Korea mulls public ferry services

By Korea Herald
  • Published : Sept 2, 2014 - 20:37
  • Updated : Sept 2, 2014 - 20:37
The Maritime Ministry said Tuesday it would ban any remodeling of ships that could jeopardize their safety, the first concrete reform taken by the government in response to the tragic sinking of a passenger ferry in April that left more than 300 people dead or missing.

The government will limit the maximum age of passenger ferries to 20 years and allow an extension of a maximum five years, with intensive safety inspections every year, Minister of Oceans and Fisheries Lee Ju-young said.

“In addition, the government will completely prohibit any remodeling of passenger ships that could undermine the ship’s ability to regain balance while thoroughly and systematically maintaining a close watch on changes to ships by introducing a new records system,” he said.
Lee Ju-young

The measures follow the sinking of the 6,825-ton Sewol in April that left 304 people dead or missing.

Many factors have been blamed as the cause of the sinking, one of the country’s deadliest peacetime disasters, including the reckless addition of decks to increase the ship’s passenger capacity.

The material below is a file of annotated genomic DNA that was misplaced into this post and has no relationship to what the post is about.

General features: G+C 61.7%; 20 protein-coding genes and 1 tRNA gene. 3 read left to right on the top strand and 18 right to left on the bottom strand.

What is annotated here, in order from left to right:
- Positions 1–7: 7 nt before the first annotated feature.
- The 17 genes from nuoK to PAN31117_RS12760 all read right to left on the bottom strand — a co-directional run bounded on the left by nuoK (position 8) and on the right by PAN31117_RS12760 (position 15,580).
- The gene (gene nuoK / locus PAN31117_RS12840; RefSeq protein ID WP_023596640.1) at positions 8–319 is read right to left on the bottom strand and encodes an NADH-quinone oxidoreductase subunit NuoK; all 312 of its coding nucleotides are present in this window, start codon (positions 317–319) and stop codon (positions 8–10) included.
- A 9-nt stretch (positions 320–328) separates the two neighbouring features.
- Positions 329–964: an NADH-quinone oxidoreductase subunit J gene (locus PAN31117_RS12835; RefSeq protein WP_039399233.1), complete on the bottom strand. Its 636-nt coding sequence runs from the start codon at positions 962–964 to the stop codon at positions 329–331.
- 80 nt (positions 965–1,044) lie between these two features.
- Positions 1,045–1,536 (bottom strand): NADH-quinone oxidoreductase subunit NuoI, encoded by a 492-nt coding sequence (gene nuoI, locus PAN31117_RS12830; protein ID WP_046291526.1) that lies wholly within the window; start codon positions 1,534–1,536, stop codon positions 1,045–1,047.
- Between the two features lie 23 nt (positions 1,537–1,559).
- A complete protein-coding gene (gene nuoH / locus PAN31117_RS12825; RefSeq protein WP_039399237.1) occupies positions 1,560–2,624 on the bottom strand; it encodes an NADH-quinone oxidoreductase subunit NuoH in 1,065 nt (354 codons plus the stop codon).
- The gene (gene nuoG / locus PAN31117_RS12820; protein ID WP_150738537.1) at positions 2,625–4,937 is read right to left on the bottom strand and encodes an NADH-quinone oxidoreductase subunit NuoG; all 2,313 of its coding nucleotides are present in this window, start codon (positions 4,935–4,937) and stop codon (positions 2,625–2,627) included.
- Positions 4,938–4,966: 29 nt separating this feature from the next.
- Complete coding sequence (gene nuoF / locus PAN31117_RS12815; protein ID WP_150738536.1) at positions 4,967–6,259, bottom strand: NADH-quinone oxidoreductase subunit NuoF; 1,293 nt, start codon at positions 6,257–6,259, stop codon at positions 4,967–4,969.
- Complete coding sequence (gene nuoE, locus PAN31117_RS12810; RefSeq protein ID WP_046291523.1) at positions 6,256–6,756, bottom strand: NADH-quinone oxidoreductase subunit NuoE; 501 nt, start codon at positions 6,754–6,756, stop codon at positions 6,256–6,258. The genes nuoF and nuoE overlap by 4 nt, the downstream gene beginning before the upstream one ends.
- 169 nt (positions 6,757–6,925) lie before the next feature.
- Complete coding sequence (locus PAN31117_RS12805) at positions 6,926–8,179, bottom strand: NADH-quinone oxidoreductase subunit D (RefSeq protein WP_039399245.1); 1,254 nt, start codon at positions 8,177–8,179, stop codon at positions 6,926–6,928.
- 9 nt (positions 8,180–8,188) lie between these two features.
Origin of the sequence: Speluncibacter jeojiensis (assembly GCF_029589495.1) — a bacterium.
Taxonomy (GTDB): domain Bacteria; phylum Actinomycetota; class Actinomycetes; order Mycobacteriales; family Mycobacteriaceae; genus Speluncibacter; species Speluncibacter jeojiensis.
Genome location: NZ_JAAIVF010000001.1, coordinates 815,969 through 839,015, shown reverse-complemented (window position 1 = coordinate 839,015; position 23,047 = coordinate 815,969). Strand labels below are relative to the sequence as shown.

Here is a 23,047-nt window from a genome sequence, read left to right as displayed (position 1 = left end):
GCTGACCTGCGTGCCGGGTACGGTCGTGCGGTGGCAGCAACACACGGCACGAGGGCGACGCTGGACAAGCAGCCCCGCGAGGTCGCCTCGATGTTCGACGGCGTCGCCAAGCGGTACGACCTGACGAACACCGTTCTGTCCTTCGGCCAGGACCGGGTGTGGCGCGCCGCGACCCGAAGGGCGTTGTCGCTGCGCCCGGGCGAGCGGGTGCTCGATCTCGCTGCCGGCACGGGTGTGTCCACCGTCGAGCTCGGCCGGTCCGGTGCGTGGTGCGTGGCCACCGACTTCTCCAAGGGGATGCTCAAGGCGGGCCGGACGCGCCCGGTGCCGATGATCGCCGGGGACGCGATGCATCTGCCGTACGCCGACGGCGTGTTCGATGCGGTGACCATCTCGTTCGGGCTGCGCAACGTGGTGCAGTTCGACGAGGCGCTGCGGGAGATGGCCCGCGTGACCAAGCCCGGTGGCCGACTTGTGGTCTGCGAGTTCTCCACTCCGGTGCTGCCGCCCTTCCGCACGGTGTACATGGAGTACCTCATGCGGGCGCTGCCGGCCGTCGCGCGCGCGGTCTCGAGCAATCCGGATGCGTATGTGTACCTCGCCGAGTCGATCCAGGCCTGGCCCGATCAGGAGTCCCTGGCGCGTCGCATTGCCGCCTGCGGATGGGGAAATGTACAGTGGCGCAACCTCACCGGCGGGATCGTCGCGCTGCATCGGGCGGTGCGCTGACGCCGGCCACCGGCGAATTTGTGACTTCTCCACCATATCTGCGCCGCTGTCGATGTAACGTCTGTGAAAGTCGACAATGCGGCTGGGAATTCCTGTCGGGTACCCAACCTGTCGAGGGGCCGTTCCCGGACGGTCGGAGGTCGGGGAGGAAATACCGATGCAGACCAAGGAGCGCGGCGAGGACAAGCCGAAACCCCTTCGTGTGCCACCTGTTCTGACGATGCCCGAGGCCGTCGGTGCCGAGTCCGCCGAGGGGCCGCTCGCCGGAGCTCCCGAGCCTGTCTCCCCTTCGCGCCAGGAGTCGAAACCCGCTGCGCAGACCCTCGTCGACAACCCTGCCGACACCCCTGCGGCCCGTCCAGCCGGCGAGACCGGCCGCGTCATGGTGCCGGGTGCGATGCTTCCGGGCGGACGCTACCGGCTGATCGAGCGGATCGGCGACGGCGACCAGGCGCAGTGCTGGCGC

“There had been a failure in ensuring the safety of the ship due to a lack of adequate supervision of reckless remodeling, especially amid a rise in the use of aged, used vessels,” the minister told a press briefing.

Sewol was imported from Japan in 2012 after over 18 years of use there. It was originally built in 1994.

The government “will maintain a zero tolerance approach toward any violation of safety regulations while also significantly intensifying penalties,” Lee said.

He suggested that the government may seek public management of some passenger ferry services, noting that 26 out of 99 passenger sea routes run by private operators are making losses.

“Most of all, the government will actively seek to reform and improve the operation of domestic passenger ships, which could include the introduction of public transportation services on routes that are unable to generate a meaningful income but are necessary for the livelihoods of the people who use them,” the minister said.

The new safety measures, approved at a Cabinet meeting Tuesday, are subject to parliamentary reviews while many also require revisions to related laws. (Yonhap)